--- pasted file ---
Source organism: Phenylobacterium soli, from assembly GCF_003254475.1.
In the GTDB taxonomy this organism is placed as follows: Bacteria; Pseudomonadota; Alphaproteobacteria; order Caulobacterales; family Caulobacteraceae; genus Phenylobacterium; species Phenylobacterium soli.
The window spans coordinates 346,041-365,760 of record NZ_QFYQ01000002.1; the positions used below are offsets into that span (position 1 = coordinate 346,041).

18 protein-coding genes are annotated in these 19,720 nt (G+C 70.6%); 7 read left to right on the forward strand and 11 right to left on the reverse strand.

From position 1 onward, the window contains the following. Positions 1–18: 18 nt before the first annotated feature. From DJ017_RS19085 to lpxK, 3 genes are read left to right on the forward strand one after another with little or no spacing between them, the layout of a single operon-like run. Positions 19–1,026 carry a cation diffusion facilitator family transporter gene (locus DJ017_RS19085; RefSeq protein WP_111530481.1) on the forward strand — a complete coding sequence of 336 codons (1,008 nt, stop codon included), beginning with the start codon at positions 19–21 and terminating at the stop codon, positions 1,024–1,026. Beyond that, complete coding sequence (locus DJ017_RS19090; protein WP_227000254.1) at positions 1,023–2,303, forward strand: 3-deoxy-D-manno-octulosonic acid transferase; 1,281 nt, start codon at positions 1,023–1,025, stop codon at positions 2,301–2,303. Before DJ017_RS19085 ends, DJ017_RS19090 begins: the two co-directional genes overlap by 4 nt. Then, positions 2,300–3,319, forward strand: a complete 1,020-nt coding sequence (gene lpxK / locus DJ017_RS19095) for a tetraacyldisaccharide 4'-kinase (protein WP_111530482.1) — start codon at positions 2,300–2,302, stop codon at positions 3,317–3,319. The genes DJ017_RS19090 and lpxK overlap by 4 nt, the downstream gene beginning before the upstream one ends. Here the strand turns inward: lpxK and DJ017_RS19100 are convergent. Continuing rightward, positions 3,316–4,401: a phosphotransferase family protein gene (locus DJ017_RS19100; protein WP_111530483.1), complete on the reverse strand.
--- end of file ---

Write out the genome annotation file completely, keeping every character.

Source organism: Phenylobacterium soli, from assembly GCF_003254475.1.
In the GTDB taxonomy this organism is placed as follows: Bacteria; Pseudomonadota; Alphaproteobacteria; order Caulobacterales; family Caulobacteraceae; genus Phenylobacterium; species Phenylobacterium soli.
The window spans coordinates 346,041-365,760 of record NZ_QFYQ01000002.1; the positions used below are offsets into that span (position 1 = coordinate 346,041).

18 protein-coding genes are annotated in these 19,720 nt (G+C 70.6%); 7 read left to right on the forward strand and 11 right to left on the reverse strand.

From position 1 onward, the window contains the following. Positions 1–18: 18 nt before the first annotated feature. From DJ017_RS19085 to lpxK, 3 genes are read left to right on the forward strand one after another with little or no spacing between them, the layout of a single operon-like run. Positions 19–1,026 carry a cation diffusion facilitator family transporter gene (locus DJ017_RS19085; RefSeq protein WP_111530481.1) on the forward strand — a complete coding sequence of 336 codons (1,008 nt, stop codon included), beginning with the start codon at positions 19–21 and terminating at the stop codon, positions 1,024–1,026. Beyond that, complete coding sequence (locus DJ017_RS19090; protein WP_227000254.1) at positions 1,023–2,303, forward strand: 3-deoxy-D-manno-octulosonic acid transferase; 1,281 nt, start codon at positions 1,023–1,025, stop codon at positions 2,301–2,303. Before DJ017_RS19085 ends, DJ017_RS19090 begins: the two co-directional genes overlap by 4 nt. Then, positions 2,300–3,319, forward strand: a complete 1,020-nt coding sequence (gene lpxK / locus DJ017_RS19095) for a tetraacyldisaccharide 4'-kinase (protein WP_111530482.1) — start codon at positions 2,300–2,302, stop codon at positions 3,317–3,319. The genes DJ017_RS19090 and lpxK overlap by 4 nt, the downstream gene beginning before the upstream one ends. Here the strand turns inward: lpxK and DJ017_RS19100 are convergent. Continuing rightward, positions 3,316–4,401: a phosphotransferase family protein gene (locus DJ017_RS19100; protein WP_111530483.1), complete on the reverse strand.